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I'm adding a laser cutter to my 3D printer. I want to repurpose the cooling fan output to control the laser. My laser has a power supply which accepts a 5V TTL signal to turn the beam on/off.

The fan output is as follows: Fan OFF - both red and black wires are held at 12VDC. Fan ON - Red wire 12VDC, Black wire pulled to GND. (also supports PWM output at various levels, black wire is used for PWM signal while red wire is held at 12VDC.)

I had wrongly assumed the black wire would be held at GND while the 12VDC wire would be used to control the fan. So I assumed I had a GND reference available, so I built this level shifting circuit (which, of course, doesn't work due to black wire being pulled to 12VDC when off). Its purpose was to simply ground the TTL+ pin to the TTL- pin when 12VDC was present on the input, effectively inputting a logic 0 to the laser controller, or allow TTL+ pin to float high when 0VDC was present from the fan controller, inputting a logic 1 to the laser. I realize this inverts the fan output (fan off = laser on) but that's not a problem. And it did work when testing with a 12VDC power supply.

schematic

simulate this circuit – Schematic created using CircuitLab

However, since the outputs of the fan controller both go to 12VDC when the fan is off, this doesn't work. How can this circuit be re-designed in the simplest way possible (hopefully without requiring outside power) to shift this strange 12VDC signal to 0/5VDC TTL signal, or effectively short/open the connection between TTL+ and TTL- pins? I guess a relay would work for simple ON/OFF controls, but that would preclude using PWM to control the laser...

Thanks for any insight.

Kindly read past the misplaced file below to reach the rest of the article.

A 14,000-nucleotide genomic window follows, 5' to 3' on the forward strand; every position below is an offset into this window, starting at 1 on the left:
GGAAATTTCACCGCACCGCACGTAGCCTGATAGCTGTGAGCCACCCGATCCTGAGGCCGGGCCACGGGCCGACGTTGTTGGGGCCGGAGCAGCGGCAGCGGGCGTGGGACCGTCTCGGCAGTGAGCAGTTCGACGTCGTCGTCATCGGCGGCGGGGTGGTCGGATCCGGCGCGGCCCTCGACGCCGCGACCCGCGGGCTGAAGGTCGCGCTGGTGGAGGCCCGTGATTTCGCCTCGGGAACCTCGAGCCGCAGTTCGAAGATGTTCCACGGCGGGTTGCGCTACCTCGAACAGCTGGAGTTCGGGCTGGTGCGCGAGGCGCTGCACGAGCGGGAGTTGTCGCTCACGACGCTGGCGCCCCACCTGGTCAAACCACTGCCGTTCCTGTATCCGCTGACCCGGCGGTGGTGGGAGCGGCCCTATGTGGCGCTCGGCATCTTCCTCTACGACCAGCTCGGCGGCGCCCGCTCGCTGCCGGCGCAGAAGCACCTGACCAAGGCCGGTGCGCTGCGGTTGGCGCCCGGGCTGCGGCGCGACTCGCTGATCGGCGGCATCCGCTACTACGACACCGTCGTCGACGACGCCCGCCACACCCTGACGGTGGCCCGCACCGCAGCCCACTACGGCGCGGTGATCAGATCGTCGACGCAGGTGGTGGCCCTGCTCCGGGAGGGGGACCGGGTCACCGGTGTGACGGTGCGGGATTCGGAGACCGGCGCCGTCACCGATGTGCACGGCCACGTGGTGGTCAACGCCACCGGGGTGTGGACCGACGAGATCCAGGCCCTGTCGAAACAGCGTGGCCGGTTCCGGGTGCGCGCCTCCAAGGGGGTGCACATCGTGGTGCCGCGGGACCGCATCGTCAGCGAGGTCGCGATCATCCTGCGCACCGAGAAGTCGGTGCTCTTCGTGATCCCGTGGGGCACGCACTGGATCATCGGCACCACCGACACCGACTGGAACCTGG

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  • \$\begingroup\$ Spitballing, all you need to do is connect the fan black wire to the NPN base resistor, and use a common ground for the emitter. It will be inverted from the fan logic, but that's it. \$\endgroup\$ – Passerby Aug 3 '17 at 6:18
  • \$\begingroup\$ That base resistor is way too high though. 12v - 0.7v ) / 100 ohms = .11 A or 110 mA. You risk burning out the transistor. A 1k or 470 ohm resistor is more appropriate. \$\endgroup\$ – Passerby Aug 3 '17 at 6:20
  • \$\begingroup\$ I'll answer this tomorrow if no one else has. Don't have access to the schematic tool right now. \$\endgroup\$ – Passerby Aug 3 '17 at 6:20
  • \$\begingroup\$ What was the purpose of the cooling fan? Why don't you need one anymore? \$\endgroup\$ – Solar Mike Aug 3 '17 at 6:33
  • \$\begingroup\$ The fan in a 3D printer cools the newly extruded filament so that it solidifies quickly before it deforms under gravity. The OP is unlikely to try to use the machine as a 3D printer and a laser cutter at the same time. \$\endgroup\$ – Dampmaskin Aug 3 '17 at 7:36
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Why don't just solder two wires straight to the Gate and Source pins of the fan MOSFET on RAMPS board? So you will get 5V PWM signal straight from ATMega controller.

That is what I did - soldered two-wire JST-connector to the pins to make it unplugable. Works like a charm.

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I solved this with a very simple circuit, which avoided the need to run extra ground or +5/12V lines. I used a simple optocoupler and resistor.

Again this is an inverted control: when the fan is ON, the laser will be OFF. Anything less than 100% output on the fan will result in the laser pulsing at the fan PWM frequency.

I have a Monoprice Maker Select 3D printer which uses RepRap compatible g-code. To turn the laser ON, issue M106 S0, and to turn the laser OFF, issue M106 S255 gcode commands.

I am using the J Tech Photonics Inkscape plugin to generate laser g-code, and it doesn't support this type of inverted output. So it's necessary to do a search/replace in the gcode file to swap the M106 S255 and M106 S0 commands.

YMMV - hopefully helpful to someone!

schematic

simulate this circuit – Schematic created using CircuitLab

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If you are certain that the black wire gets pulled to 12VDC and the red wire sticks to 12VDC the entire time, you can just use a inverter to drive the whole thing - an inverting buffer like something in the 74xx series parts could work fine as a level translator.

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  • \$\begingroup\$ I wanted to avoid needing to run extra 5V/GND wires to the printhead. \$\endgroup\$ – Ryan Griggs Aug 3 '17 at 17:19

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